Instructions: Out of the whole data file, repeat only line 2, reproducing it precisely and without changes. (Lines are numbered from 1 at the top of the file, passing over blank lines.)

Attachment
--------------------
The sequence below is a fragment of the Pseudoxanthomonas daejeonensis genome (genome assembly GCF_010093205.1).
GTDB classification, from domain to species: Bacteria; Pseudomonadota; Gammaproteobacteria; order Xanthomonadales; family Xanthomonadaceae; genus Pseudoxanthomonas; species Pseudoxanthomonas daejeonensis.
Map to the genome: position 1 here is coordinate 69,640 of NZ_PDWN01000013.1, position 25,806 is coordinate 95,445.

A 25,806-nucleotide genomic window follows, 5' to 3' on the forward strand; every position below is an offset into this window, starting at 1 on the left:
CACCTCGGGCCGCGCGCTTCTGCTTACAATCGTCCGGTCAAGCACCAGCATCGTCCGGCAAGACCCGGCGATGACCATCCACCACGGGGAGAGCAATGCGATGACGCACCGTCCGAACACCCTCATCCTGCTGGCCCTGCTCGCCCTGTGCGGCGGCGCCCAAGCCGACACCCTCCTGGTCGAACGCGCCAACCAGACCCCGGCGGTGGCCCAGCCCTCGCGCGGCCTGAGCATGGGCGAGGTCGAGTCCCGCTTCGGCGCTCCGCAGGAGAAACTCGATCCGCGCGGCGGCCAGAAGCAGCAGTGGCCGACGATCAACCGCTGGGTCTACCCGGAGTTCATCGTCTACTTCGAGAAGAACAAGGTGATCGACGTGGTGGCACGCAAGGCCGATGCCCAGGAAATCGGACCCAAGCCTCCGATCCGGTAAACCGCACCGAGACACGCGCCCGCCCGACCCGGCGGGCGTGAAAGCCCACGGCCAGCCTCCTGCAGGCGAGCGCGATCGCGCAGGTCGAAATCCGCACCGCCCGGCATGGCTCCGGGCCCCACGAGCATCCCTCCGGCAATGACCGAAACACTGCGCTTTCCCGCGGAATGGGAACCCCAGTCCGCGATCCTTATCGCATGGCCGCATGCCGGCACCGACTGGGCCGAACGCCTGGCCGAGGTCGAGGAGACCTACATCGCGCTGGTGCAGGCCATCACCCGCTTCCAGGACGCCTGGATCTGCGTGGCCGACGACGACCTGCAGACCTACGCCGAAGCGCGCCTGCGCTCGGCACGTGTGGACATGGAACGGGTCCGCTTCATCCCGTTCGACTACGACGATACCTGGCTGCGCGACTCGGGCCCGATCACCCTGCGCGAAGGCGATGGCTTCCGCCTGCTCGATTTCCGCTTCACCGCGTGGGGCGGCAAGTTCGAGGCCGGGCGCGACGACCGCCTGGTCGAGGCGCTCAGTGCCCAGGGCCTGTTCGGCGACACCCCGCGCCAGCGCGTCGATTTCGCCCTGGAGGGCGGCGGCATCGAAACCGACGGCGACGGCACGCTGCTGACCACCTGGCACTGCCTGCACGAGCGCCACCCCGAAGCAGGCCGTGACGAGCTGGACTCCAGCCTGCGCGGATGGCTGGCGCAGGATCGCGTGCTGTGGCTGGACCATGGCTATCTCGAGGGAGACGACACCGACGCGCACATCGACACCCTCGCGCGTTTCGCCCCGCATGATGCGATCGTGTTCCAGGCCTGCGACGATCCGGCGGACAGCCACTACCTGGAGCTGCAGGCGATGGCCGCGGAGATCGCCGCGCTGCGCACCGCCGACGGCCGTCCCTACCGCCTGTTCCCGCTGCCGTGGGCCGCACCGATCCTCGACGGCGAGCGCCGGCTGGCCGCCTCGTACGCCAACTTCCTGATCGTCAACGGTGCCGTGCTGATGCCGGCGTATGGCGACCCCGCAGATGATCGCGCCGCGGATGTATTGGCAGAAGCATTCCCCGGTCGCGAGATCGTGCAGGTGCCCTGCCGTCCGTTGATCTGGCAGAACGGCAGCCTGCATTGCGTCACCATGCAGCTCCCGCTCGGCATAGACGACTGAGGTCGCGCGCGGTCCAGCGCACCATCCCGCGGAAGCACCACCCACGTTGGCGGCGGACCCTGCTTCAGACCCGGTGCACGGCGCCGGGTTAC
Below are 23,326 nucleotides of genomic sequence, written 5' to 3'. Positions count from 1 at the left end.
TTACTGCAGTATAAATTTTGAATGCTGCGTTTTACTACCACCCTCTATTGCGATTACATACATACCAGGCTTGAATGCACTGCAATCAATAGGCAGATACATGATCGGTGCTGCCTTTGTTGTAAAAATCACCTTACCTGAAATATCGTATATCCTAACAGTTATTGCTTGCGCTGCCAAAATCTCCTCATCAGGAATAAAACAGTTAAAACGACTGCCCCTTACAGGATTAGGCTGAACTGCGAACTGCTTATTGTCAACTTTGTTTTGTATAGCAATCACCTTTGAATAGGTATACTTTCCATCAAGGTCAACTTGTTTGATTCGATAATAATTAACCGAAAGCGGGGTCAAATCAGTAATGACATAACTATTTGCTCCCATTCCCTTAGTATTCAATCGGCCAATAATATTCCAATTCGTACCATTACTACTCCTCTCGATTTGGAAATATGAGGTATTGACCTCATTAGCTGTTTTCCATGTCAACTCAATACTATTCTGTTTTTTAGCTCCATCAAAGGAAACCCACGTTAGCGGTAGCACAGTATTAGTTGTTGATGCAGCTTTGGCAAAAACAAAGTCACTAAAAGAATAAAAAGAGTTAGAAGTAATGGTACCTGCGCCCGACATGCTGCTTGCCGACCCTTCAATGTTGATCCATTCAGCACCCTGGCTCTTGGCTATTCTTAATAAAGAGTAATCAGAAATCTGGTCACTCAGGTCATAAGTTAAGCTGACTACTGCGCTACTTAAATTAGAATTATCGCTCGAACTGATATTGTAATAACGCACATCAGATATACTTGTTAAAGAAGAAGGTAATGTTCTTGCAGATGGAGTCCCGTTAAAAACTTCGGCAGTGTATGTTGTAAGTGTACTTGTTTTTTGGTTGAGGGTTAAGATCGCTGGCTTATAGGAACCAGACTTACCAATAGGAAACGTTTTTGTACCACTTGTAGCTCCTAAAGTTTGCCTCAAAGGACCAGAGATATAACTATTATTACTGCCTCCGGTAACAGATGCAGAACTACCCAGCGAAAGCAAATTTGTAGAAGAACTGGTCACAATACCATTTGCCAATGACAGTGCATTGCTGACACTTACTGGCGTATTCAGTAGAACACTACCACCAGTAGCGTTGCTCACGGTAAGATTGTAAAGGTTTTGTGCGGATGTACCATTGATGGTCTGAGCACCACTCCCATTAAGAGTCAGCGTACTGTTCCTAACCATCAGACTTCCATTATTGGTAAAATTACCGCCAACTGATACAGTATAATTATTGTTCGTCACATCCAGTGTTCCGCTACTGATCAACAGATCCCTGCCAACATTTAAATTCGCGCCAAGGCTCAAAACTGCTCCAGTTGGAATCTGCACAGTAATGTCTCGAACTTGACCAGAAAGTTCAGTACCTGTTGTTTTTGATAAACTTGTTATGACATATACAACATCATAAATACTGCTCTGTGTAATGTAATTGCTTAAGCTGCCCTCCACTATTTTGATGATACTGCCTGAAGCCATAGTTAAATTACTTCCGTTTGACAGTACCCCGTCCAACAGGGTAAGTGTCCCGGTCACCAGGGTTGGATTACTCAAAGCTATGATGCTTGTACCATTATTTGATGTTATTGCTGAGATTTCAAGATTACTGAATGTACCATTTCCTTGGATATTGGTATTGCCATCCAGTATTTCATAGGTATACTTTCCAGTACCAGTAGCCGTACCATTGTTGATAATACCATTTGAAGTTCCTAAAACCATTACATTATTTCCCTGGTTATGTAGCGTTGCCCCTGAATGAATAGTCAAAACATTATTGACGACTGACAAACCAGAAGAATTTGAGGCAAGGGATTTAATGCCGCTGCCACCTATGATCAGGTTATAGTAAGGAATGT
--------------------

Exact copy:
GTDB classification, from domain to species: Bacteria; Pseudomonadota; Gammaproteobacteria; order Xanthomonadales; family Xanthomonadaceae; genus Pseudoxanthomonas; species Pseudoxanthomonas daejeonensis.